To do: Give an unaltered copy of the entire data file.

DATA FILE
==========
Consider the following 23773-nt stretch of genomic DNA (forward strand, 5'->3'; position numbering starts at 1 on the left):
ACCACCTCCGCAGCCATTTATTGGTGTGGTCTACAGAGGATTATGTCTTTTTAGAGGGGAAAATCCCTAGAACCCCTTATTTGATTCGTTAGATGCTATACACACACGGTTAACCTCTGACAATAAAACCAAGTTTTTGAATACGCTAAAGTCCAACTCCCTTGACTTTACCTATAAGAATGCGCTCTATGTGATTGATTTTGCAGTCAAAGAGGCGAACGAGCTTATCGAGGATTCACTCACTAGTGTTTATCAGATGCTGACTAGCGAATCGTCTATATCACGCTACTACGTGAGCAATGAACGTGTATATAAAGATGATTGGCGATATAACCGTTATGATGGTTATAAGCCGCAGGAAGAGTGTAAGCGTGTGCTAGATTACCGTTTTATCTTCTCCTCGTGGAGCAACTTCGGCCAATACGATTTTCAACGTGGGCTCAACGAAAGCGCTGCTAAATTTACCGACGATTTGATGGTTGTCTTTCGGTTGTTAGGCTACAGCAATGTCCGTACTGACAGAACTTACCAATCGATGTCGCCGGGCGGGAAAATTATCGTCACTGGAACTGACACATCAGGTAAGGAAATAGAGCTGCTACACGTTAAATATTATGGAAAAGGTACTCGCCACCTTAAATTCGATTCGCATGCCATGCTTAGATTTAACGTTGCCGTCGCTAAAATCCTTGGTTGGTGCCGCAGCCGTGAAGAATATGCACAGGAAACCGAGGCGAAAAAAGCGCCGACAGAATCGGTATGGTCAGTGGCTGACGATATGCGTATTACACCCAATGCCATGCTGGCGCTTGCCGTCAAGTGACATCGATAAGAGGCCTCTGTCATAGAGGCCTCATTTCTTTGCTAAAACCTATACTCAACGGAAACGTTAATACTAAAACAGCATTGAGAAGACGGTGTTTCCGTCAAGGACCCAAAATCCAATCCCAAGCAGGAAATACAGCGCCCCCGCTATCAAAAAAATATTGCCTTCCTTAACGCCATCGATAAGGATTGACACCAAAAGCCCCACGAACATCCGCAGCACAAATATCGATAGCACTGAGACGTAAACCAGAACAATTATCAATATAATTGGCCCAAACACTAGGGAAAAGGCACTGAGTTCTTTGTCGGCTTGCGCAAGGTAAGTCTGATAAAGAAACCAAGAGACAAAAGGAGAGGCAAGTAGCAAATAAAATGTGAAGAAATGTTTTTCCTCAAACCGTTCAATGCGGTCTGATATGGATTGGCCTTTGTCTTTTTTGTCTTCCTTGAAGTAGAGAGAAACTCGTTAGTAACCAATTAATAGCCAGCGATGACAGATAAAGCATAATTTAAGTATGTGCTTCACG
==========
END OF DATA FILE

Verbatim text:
Consider the following 23773-nt stretch of genomic DNA (forward strand, 5'->3'; position numbering starts at 1 on the left):
ACCACCTCCGCAGCCATTTATTGGTGTGGTCTACAGAGGATTATGTCTTTTTAGAGGGGAAAATCCCTAGAACCCCTTATTTGATTCGTTAGATGCTATACACACACGGTTAACCTCTGACAATAAAACCAAGTTTTTGAATACGCTAAAGTCCAACTCCCTTGACTTTACCTATAAGAATGCGCTCTATGTGATTGATTTTGCAGTCAAAGAGGCGAACGAGCTTATCGAGGATTCACTCACTAGTGTTTATCAGATGCTGACTAGCGAATCGTCTATATCACGCTACTACGTGAGCAATGAACGTGTATATAAAGATGATTGGCGATATAACCGTTATGATGGTTATAAGCCGCAGGAAGAGTGTAAGCGTGTGCTAGATTACCGTTTTATCTTCTCCTCGTGGAGCAACTTCGGCCAATACGATTTTCAACGTGGGCTCAACGAAAGCGCTGCTAAATTTACCGACGATTTGATGGTTGTCTTTCGGTTGTTAGGCTACAGCAATGTCCGTACTGACAGAACTTACCAATCGATGTCGCCGGGCGGGAAAATTATCGTCACTGGAACTGACACATCAGGTAAGGAAATAGAGCTGCTACACGTTAAATATTATGGAAAAGGTACTCGCCACCTTAAATTCGATTCGCATGCCATGCTTAGATTTAACGTTGCCGTCGCTAAAATCCTTGGTTGGTGCCGCAGCCGTGAAGAATATGCACAGGAAACCGAGGCGAAAAAAGCGCCGACAGAATCGGTATGGTCAGTGGCTGACGATATGCGTATTACACCCAATGCCATGCTGGCGCTTGCCGTCAAGTGACATCGATAAGAGGCCTCTGTCATAGAGGCCTCATTTCTTTGCTAAAACCTATACTCAACGGAAACGTTAATACTAAAACAGCATTGAGAAGACGGTGTTTCCGTCAAGGACCCAAAATCCAATCCCAAGCAGGAAATACAGCGCCCCCGCTATCAAAAAAATATTGCCTTCCTTAACGCCATCGATAAGGATTGACACCAAAAGCCCCACGAACATCCGCAGCACAAATATCGATAGCACTGAGACGTAAACCAGAACAATTATCAATATAATTGGCCCAAACACTAGGGAAAAGGCACTGAGTTCTTTGTCGGCTTGCGCAAGGTAAGTCTGATAAAGAAACCAAGAGACAAAAGGAGAGGCAAGTAGCAAATAAAATGTGAAGAAATGTTTTTCCTCAAACCGTTCAATGCGGTCTGATATGGATTGGCCTTTGTCTTTTTTGTCTTCCTTGAAGTAGAGAGAAACTCGTTAGTAACCAATTAATAGCCAGCGATGACAGATAAAGCATAATTTAAGTATGTGCTTCACG